Challenges in Securing ESB Against Web Service Attacks

Challenges in Securing ESB Against Web Service Attacks

Rizwan Ur Rahman (Maulana Azad National Institute of Technology, India), Divya Rishi Sahu (Maulana Azad National Institute of Technology, India) and Deepak Singh Tomar (Maulana Azad National Institute of Technology, India)
DOI: 10.4018/978-1-5225-2157-0.ch006
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Abstract

Web services and Service oriented architecture are innovative phase of distributed computing, build on top of the distributed computing models. Web services are being used mostly for the integration business components. One of the key concerns in web services and service oriented architecture is implementation of adequate security. Security issues in SOA are still probing and in spite of an increase in web service research and development, many security challenges remain unanswered. This chapter introduces the vulnerabilities, threats associated with web services and addresses WS-Security standards and countermeasures. Web service protocol is designed to provide connectivity. Not any of these standards of web services contain any inbuilt security aspect of their own. Web Services are exposed to attack from common Internet protocols and in addition to new categories of attacks targeting Web Services in particular. Consequently, the aim of this chapter is to provide review of security mechanism in web services.
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Introduction

Service-Oriented Architectures and Web Services believed to be the most significant advancement in the software industry in last decade. McKinsey report shows web services (WS) as one of the most important trends in recent web application development process (Dubey et al., 2008). Web services consist of self-describing components that can be used by other application across the web in a platform-independent manner and are supported by standard protocols such as SOAP and WSDL (Curbera et al., 2002). Web services provide a well-defined interface between a provider and a consumer, where the provider offers a set of operations that are used by the consumer. For instance, if two applications want to communicate with each other let’s call these two services are provider and consumer. So the consumer application is going to send a service-request i.e., a message to the provider application. The provider is going to reply back to the consumer with a service response (Figure 1).

Figure 1.

Service oriented architecture

When the request is received by the service provider, it then processed by a service consumer. A Service is a well-defined method, which does not depend on the state of other services. The consumer application needs to know how to invoke this service, for example, what kind of parameters or argument the service is expecting and it needs to know what kind of response the service would be sending back to the consumer. Service Oriented Architecture (SOA) is a solution for making two applications communicating with each other. A human user could interact with an application, when somebody fills out a form in web application it can easily be done that’s because on one side we have a human and on the other side we have a software, but when two applications talk to each other there has to be a well-defined set of rules so there comes SOA into the picture. This implementation can be used in any form, for instance, Web services is an implementation of Service Oriented Architecture (SOA) (Papazoglou, 2008).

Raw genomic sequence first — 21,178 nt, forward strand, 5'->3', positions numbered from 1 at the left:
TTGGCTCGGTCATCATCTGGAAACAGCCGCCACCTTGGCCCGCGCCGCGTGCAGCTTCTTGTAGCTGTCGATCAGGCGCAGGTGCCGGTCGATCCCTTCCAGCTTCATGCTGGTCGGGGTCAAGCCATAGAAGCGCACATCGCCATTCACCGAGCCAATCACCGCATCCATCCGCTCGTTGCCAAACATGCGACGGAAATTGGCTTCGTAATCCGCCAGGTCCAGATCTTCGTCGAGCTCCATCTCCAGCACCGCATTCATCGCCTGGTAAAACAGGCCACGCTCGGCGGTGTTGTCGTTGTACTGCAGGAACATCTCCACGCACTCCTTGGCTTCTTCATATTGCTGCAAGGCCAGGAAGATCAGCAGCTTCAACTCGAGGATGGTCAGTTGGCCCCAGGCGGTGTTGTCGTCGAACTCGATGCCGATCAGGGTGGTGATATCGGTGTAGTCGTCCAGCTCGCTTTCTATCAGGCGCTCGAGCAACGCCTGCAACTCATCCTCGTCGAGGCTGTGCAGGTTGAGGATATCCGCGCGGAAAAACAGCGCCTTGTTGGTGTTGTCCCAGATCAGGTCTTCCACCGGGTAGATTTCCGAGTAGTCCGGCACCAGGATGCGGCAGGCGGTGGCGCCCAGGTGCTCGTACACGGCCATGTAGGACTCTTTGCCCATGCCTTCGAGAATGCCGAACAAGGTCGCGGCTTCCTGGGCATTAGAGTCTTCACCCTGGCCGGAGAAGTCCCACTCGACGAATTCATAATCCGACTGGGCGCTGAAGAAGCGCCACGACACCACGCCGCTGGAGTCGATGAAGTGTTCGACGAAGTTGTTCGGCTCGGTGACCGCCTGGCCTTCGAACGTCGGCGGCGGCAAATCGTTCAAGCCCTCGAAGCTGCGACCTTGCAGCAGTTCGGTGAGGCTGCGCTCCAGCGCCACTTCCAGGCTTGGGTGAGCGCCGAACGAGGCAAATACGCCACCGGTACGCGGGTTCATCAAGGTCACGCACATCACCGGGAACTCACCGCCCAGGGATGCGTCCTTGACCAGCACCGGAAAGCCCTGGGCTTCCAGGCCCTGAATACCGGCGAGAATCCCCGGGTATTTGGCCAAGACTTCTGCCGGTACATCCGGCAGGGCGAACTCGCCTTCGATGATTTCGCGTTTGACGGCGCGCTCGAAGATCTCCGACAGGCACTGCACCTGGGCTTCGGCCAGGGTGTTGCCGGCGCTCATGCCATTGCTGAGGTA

The primary trait of web service architecture is that service provider publishes its service description which is placed in a specified directory. All the service providers have to put their service descriptions in that directory. And the consumer software can make queries against this directory to find out what services are available and how to communicate with the provider. Web Services are based on XML Protocols.

Three main elements of web services are:

  • 1.

    Web Service Definition Language (WSDL): Is simply a language i.e. used to create service descriptions, so before service descriptions could be placed in a directory; it has to be created in this particular industry excepted language called WSDL. Various functions required to access web services are defined in WSDL along with the parameter information (Gustavo et al., 2004).

  • 2.

    Simple Object Access Protocol (SOAP): Is again an industry standard protocol to talk to the directory, so service provider will communicate with the directory using SOAP protocol to send its service description to the directory and consumer will query against these directories using the same protocol as well. SOAP is a key for the development of web service as it permits the communication between two or more programs. Moreover, SOAP is platform independent, flexible and general-purpose XML-based protocol (Gustavo et al., 2004).

  • 3.

    Universal Description, Discovery, and Integration (UDDI): Is a specification for publish and place information of Web services. It describes a framework that allows service providers to define and organize their group, services, and the technical details about the namespaces of a Web Service. All these three elements, i.e., WSDL, SOAP, and UDDI are industry standards.

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